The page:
Bega Cheese chief executive Aidan Coleman insists strong demand for infant formula will offset a $130 million revenue hole formed after Coles ditched the dairy company to supply its private label cheeses.
Bega's shares dived 10.5 per cent to close at $6.32 after Coles awarded its new private label cheese contract to Murray Goulburn. The five-year deal will begin next January, and pushed units of Murray Goulburn's listed trust up 2.1 per cent to $2.43.
Murray Goulburn said the contract was worth $130 million in additional sales and would help support its international expansion. The value of Bega's deal with Coles is not known, but it is understood it was worth a similar amount.
Bega said it would divert about $60 million worth of cheese inventory, which normally goes to Coles, into higher value-added products such as infant formula.
Before Coles dumped Bega, the milk processor's share price had surged more than 42 per cent since late October after it launched a partnership with Blackmores to produce infant formula.
"Bega had been rerated on the back of the Blackmores joint venture and was trading on a huge [price/earnings] multiple," Morgans analyst Belinda Moore said.
"This market is unforgiving and you can't have anything go wrong or have announcements that can be viewed as potentially negative."
That Bega/Blackmores branded infant formula hit the market last month and Mr Coleman said sales had so far been encouraging and would offset private label contract losses.
"We have been very encouraged and very pleased with the level of uptake … in fact we even had to reprogram parts of our production at [Bega's infant formula factory in] Tatura to cope with the increase in demand," Mr Coleman said.
"Those nutritional products, by nature with the technology behind them, generate substantially higher margins and value-add, so we can see those compensating for other things we might lose in the meantime."
In the past two years supermarkets have been signing longer private label contract deals with dairy companies. While these contracts are typically low margin, their longer length – ranging from five to 10 years – gives processors a foundation to invest in more higher value-added parts of their business.
Mr Coleman said Bega had prepared for the loss of the Coles business.
This market is unforgiving and you can't have anything go wrong or have announcements that can be viewed as potentially negative.Belinda Moore
"We unquestionably drive our business towards higher value-added products.
"We have a wide rang of long-term contracts so we are always looking at what may or may not occur as a result of any of them leaving.
"We can talk about revenue [but] in this instance it's not really representative of earnings or value. By nature, house brand contracts are relatively low margin."
Bega's revenue rose 4 per cent to $1.1 billion in the year to June 30 after sales of nutritional powder and consumer packed goods surged $72 million.
Greater push into domestic market
Murray Goulburn managing director Gary Helou said the cheese contract, which followed the co-operative securing a 10-year deal with Coles in 2014 to supply the supermarket chain with fresh milk, was part of a greater push into the domestic dairy foods market.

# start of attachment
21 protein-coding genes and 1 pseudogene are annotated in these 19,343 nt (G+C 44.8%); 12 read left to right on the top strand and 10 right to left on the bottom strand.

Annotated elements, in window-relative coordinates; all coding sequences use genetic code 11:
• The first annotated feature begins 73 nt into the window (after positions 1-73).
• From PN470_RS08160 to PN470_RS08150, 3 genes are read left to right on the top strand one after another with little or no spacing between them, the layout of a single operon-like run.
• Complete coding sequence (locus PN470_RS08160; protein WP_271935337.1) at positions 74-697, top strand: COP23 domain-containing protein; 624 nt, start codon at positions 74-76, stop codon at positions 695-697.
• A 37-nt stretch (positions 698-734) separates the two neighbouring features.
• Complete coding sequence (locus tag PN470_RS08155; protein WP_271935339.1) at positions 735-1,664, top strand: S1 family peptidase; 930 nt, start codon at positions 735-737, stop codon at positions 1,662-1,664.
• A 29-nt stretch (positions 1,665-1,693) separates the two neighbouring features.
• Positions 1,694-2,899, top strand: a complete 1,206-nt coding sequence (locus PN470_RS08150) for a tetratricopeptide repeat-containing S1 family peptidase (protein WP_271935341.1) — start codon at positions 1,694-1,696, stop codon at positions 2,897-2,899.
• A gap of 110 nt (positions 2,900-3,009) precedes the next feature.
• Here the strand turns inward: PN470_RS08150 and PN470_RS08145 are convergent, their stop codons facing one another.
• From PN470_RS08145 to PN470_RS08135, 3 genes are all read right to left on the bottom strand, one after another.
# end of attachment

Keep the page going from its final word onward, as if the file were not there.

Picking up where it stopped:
He said becoming a bigger player locally would fuel Murray Goulburn's global expansion, particularly into Asia.
"You need to build critical mass in your domestic market to be able to play a bigger role regionally and internationally," Mr Helou said.
"This long-term deal with Coles gives us that critical mass and allows us to get capacity, efficiency and capability to win bigger and deeper markets."
Murray Goulburn – which listed its non-voting unit trust on the ASX in July – is investing up to $145 million at its cheese factory at Cobram in northern Victoria to improve cutting and wrapping capability, which will help lower production costs.
"[The investment will] deliver world-leading technology for processing and packaging a range of consumer and food service cheese products including block, slices, snacking and shred," Mr Helou said.
"Ultimately these investments are being made to support our drive to deliver sustainably higher and more stable farmgate prices and returns over the long term."
The first stage of Cobram redevelopment is expected to be completed by mid 2016.
Mr Helou said the co-operative was expecting its milk intake from farmers to be down slightly in 2015/16, compared with last year's 5.5 per cent increase to 3.58 billion litres.
Farmers have faced drier weather due to the El Nino weather phenomenon, which has affected milk production.
"It has been quite dry and it's been a challenge for our farmers, but they are lot better these days to deal those climatic issues through supplementary feeding and better buying of raw materials … [so] we don't expect a big reduction in our intake," Mr Helou said.
A Coles spokeswoman said the company would continue to stock Bega branded cheeses.
"We look forward to continuing our good relationship with Bega Cheese and remain committed to stocking branded products produced by Bega Cheese," the spokeswoman said.
"This year we will continue to source Coles Brand cheese from Bega Cheese and stock around 20 Bega branded products in our supermarkets."